"For untold millennia, the cosmic Pattern sustained order in Amber and all the known worlds. But now the forces of Chaos have succeeded in disrupting the Pattern, unleashing destructive forces beyond measure... forces meant to reshape the universe.

"To save Amber, Corwin, prince of the blood, champion of the perfect realm, must undertake the most perilous journey of his life. A journey that will take him through all the terrors of Shadows to the enemy's last stronghold. A journey beyond the very edge of existence... to the Courts of Chaos."


Caveat: possible spoilers in this review.

After the revelations of The Hand of Oberon, the Trump card-holding siblings gradually join forces to defeat Brand, their Chaos-loving and Amber-wrecking brother. Keeping with the tone and structure of earlier books, this is a swiftly-plotted, lots-of-dialogue, twisty motives and happenings kind of urban fantasy. Its tone is more genial ─ well, as genial as Corwyn and his brothers and sisters can get ─ and its resolution is satisfying in its personal warmth. This is an excellent read, as are all the Amber books.

Fight Club 2: The Tranquility Gambit by Chuck Palahniuk

(hb; 2015, 2016: graphic novel. Sequel to Fight Club. Publisher: Dark Horse.)

From the back cover

"Some imaginary friends never go away . . .

"Ten years after starting Project Mayhem, he lives a mundane life. A kid, a wife. Pills to keep his destiny at bay. But it won't last long, the wife has seen to that. He's back where he started, but this go-round he's got more at stake than his own life.The time has arrived . . .Rize or Die."


Tranquility is an excellent read, just as incisive, transgressive (albeit in a quieter way) and entertaining as its source novel. The artwork suits the tone of Palahniuk’s distinctive writing. Certain segments and its ending may divide readers with its multipart, meta elements: I found it to be fun, a jab in the face to less self-deprecating and more “serious” works. If you are a Palahniuk fan and/or enjoyed the first novel, you might want to check this out.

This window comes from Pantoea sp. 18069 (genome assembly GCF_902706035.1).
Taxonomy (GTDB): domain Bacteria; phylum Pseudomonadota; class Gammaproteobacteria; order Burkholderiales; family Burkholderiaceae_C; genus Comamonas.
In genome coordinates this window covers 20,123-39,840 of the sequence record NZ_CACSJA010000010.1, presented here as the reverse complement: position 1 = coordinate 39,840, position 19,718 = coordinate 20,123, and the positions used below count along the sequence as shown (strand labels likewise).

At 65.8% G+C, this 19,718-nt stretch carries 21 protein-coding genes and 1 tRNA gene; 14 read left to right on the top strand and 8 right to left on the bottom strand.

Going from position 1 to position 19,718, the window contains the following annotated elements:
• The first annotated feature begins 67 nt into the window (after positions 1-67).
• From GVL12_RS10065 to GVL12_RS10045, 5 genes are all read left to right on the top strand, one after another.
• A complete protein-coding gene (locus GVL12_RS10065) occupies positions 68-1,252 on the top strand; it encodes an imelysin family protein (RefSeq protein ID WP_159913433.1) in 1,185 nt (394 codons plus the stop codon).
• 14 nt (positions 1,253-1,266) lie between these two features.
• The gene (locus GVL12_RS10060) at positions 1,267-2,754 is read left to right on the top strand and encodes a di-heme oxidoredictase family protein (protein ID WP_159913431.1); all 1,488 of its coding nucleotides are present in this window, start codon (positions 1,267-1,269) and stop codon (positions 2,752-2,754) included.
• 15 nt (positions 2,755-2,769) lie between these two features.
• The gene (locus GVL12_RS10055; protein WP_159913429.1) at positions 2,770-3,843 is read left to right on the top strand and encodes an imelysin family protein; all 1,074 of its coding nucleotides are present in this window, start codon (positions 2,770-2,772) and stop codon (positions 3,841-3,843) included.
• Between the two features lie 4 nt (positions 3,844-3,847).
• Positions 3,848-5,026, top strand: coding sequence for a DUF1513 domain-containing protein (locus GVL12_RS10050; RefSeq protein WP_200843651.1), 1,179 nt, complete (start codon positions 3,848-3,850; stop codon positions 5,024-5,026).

The Way Some People Die by Ross MacDonald

(pb; 1951: third book in the Lew Archer series)

From the back cover

"In a rundown house in Santa Monica, Mrs. Samuel Lawrence presses fifty crumpled bills into Lew Archer's hand and asks him to find her wandering daughter, Galatea. Described as ‘crazy for men’ and without discrimination, she was last seen driving off with small-time gangster Joe Tarantine, a hophead hood with a rep for violence. Archer traces the hidden trail from San Francisco slum alleys to the luxury of Palm Springs, traveling through an urban wilderness of drugs and viciousness. As the bodies begin to pile up, he finds that even angel faces can mask the blackest of hearts. Filled with dope, delinquents and murder, this is classic Macdonald and one of his very best in the Lew Archer series."


Way is a superb, cinematic-in-it-descriptions P.I-investigative mystery. Archer, cynical but not heartless, finds himself in a familiar, tightly plotted situation: investigating a cast of mostly sleazy characters with secrets ─ truths that most of them are willing to keep hidden with lies and violence. Its ending, like the cap-lines of the two previous Archer novels, is striking and emotionally-resonant.

If you are looking for a pulp writer who imbues his work with smart, fast-moving storylines, a mix of familiar and fresh pulp elements, and sometimes surprising characters, MacDonald may be a writer for you to seek. Followed by The Ivory Grin.